Faces of Trade: DeFeet

A Ride Around the Globe in DeFeet’s Socks

Based in Hildebran, North Carolina, DeFeet was created in 1992 by Shane Cooper, an amateur cyclist just looking to sell socks. Over twenty years later, DeFeet is now an internationally recognized brand worn by cycling superstars the world over, including the U.K.’s Mark Cavendish and America’s Greg LeMond.

Considered a “microsockery” by its owner, DeFeet thrives due to groundbreaking innovation. By making logo-friendly socks that were much more durable than competitors, DeFeet grew at an astonishing 50 percent a year through the 1990s. With this growth came jobs. DeFeet employs 40 workers in Hildebran and supports other industries in the area by buying locally: All yarn used by DeFeet is purchased within an 80-mile radius of its headquarters while all of its packaging is purchased within a 10 mile radius.

However, without international trade, DeFeet would not be nearly as successful. Approximately 25 percent of DeFeet’s sales are international and one-quarter of its jobs depend on trade. Furthermore, DeFeet’s international business saved it from a disastrous fire in 2001 and the sharp recession that followed the financial crisis of 2008. 

As the United States negotiates the Transatlantic Trade and Investment Partnership (TTIP) agreement with the European Union, new opportunities will arise for companies like DeFeet. Cycling is very popular in Europe, and DeFeet is widely sold in the U.K., Belgium, Luxembourg and Holland. 

However, DeFeet’s European distributors must pay a 12 percent tariff when they import socks from the United States, driving up costs. TTIP will level the playing field by removing such costs, boosting growth and job creation in the United States.  According to research by the Atlantic Council, the British Embassy in Washington, and the Bertelsmann Foundation, TTIP will create approximately 22,860 jobs in DeFeet’s home state of North Carolina alone.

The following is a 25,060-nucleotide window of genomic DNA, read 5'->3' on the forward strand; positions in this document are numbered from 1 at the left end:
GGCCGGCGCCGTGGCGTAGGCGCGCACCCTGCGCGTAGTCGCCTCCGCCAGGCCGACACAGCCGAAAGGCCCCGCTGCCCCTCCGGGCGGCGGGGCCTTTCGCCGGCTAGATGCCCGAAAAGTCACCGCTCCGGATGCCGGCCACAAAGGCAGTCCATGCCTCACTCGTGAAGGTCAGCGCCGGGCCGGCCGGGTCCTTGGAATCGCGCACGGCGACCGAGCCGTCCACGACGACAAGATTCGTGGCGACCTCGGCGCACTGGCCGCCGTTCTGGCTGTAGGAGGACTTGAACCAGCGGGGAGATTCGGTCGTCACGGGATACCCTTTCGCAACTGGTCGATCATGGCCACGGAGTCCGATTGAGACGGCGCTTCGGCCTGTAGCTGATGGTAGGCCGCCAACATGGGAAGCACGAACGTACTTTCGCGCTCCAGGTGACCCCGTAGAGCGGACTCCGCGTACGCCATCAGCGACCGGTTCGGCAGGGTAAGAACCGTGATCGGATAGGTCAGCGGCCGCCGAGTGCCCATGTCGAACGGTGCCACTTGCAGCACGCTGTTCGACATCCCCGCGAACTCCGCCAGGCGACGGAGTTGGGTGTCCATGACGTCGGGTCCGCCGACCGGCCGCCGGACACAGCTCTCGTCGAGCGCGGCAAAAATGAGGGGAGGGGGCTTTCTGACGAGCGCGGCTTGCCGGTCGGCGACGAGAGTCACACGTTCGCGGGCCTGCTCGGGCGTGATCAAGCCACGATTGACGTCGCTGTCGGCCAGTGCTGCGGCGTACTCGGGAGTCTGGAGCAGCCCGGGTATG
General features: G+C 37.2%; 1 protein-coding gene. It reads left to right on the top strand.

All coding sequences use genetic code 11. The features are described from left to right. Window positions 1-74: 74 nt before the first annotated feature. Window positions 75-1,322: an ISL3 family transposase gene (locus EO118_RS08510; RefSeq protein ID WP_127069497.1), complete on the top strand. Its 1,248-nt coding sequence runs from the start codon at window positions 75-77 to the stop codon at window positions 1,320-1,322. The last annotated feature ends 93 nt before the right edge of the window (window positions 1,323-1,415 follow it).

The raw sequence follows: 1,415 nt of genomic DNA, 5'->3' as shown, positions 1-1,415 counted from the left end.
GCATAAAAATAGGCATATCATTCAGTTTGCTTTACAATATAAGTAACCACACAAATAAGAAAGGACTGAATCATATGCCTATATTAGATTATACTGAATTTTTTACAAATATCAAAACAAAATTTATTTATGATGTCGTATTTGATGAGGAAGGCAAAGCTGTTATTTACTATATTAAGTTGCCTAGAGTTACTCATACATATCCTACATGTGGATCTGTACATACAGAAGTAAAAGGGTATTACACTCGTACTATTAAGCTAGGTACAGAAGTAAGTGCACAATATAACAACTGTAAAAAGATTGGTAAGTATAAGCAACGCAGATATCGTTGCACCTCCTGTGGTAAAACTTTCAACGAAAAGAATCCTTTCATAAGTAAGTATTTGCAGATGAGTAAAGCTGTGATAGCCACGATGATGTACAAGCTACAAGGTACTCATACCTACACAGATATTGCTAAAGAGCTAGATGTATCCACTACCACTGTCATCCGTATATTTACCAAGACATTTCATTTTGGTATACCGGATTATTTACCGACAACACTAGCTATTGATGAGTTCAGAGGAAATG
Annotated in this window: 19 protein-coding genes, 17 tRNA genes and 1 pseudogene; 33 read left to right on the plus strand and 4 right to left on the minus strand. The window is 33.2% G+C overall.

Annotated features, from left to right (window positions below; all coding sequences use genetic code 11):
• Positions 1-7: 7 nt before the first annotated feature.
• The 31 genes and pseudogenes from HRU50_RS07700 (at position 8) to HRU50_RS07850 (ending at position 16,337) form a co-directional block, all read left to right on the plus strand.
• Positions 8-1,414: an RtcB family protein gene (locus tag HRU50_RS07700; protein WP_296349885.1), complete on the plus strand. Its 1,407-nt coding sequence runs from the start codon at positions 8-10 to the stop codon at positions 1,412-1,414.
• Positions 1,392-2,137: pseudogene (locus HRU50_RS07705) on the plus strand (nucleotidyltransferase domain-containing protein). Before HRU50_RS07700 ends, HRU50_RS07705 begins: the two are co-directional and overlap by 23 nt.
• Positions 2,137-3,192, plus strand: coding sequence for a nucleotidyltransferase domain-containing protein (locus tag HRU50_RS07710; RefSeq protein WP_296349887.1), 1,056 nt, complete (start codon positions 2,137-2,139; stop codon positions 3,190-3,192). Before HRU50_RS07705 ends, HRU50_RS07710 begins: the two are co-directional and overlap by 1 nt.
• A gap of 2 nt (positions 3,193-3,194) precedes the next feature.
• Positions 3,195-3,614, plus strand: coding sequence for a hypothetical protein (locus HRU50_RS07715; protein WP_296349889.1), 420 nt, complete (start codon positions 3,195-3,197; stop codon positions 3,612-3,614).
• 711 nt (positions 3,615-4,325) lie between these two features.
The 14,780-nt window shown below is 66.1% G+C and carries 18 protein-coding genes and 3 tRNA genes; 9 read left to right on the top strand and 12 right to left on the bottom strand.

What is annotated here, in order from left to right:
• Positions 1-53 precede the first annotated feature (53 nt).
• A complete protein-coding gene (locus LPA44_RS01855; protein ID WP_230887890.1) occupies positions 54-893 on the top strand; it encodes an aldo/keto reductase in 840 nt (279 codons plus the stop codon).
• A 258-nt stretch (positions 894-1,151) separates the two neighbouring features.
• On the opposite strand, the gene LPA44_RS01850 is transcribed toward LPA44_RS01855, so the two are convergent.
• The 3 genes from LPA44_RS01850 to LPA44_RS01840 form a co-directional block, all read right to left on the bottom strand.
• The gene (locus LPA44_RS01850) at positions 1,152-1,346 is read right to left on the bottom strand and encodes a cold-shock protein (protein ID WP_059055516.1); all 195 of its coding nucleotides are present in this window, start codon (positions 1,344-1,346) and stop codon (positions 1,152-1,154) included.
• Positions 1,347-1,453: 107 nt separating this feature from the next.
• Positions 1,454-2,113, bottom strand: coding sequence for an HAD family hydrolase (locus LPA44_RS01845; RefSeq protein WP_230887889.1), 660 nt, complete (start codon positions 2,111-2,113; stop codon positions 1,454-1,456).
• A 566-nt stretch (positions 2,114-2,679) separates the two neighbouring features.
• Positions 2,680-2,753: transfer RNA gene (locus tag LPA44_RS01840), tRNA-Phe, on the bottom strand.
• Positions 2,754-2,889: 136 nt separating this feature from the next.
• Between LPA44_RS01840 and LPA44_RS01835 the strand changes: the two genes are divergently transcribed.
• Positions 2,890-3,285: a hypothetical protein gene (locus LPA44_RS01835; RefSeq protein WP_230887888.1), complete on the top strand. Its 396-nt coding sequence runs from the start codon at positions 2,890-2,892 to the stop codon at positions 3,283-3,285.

Of particular interest to DeFeet is the German market. “Right now, the barriers in Germany are significant. However, it’s also one of the largest cycling markets in the world. If we could open up Germany, and if Germany became one of our largest markets, we would buy more machinery and provide more American jobs,” says Cooper. 

TTIP will surely act as a destination multiplier and help DeFeet expand its footprint to Germany. “We’re going to fight to open markets regardless of what the government does,” Cooper avows. “This is our future, this is our livelihood. But the faster U.S. negotiators can advance trade pacts like the TTIP, the sooner we can sell more product, and deeper product lines, into the EU.”  

Even still, many challenges remain. A few years ago, Shane received a phone call that DeFeet products were being sold in Taiwan. A counterfeiter had replicated DeFeet’s logo and distributed the fake goods throughout the country. To add insult to injury, DeFeet had to pay substantial legal fees just to close them down. By strengthening trademark protection and enforcement, U.S. policymakers can help prevent a repeat. To initiate new trade agreements that will forcefully protect U.S. intellectual property, the U.S. Congress must first renew Trade Promotion Authority (TPA). With TPA, the U.S. can begin new rounds of negotiations with countries to guarantee enhanced enforcement of trademark protection so DeFeet and other small businesses can rest assured that their products aren’t being illegally duplicated. 



Support TPA renewal at www.uschamber.com/tpa.